A bit of rare bipartisanship in Washington could make individuals safer when tornadoes threaten.
Oklahoma U.S. Rep. Tom Cole, a Republican, and Louisiana Sen. Mary Landrieu, a Democrat, both introduced versions of the Tornado Family Safety Act on Aug. 2.
This is reminiscent of what happened following another round of deadly tornadoes in 1999. StateImpact has reported on how, prior to that, FEMA’s post-disaster grants couldn’t be used to build safe rooms. You could put hurricane straps on your house, or build a wall to divert flood waters, but safe rooms weren’t an approved use of the money.
That changed after President Bill Clinton toured the devastation and immediately declared safe rooms eligible for FEMA money.
It took 14 years, but the Small Business Administration might be about to follow suit.
Disaster victims can also qualify for low-interest loans through the SBA. That money can be used to build retaining walls and sea walls, grade landscapes to prevent floods, and to move buildings out of harms way.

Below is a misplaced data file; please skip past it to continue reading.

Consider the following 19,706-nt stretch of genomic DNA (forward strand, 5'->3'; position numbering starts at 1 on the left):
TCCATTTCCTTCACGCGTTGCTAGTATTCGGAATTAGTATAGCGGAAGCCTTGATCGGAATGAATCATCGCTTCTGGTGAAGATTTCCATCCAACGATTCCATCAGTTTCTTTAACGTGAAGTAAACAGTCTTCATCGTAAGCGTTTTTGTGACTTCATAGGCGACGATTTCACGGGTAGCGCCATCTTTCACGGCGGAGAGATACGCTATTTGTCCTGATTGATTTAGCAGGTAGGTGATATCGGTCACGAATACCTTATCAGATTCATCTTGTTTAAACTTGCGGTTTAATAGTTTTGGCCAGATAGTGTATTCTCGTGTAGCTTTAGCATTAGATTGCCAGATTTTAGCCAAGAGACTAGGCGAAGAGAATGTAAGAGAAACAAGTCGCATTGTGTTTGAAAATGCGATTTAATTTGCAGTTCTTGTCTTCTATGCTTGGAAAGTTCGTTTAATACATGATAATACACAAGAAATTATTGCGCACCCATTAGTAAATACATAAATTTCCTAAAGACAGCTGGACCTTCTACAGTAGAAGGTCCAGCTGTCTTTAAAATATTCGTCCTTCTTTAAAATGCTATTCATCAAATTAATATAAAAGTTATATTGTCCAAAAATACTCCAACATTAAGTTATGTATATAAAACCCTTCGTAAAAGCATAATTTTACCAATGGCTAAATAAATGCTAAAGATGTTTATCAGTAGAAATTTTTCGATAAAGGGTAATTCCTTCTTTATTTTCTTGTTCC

Building safe rooms isn’t on the list — for now.
A press release from Cole’s office says his bill would allow part of the loan to be used for the construction of safe rooms for the first time:
“No one could expect the monstrous storm that tore through my hometown on May 20, but as we rebuild, it makes sense to construct homes that are prepared to face future disasters. This legislation will enable tornado victims to use SBA mitigation loans to construct safe rooms, as they rebuild the homes they lost.”
Cole says the more help that can be made available, the better:
The bill would allow a backstop to impacted families in the event that other federal funds are not available for tornado safe rooms after disasters.
The availability of federal money is tied to the number and severity of disasters in a given state, and has been running low in Oklahoma recently. More than 10,000 safe rooms were built in Oklahoma with federal money in the years after the 1999 storms.
The last couple of years, however, have seen that money dry to a trickle, and the state has been forced to hold lotteries to determine who gets a shelter.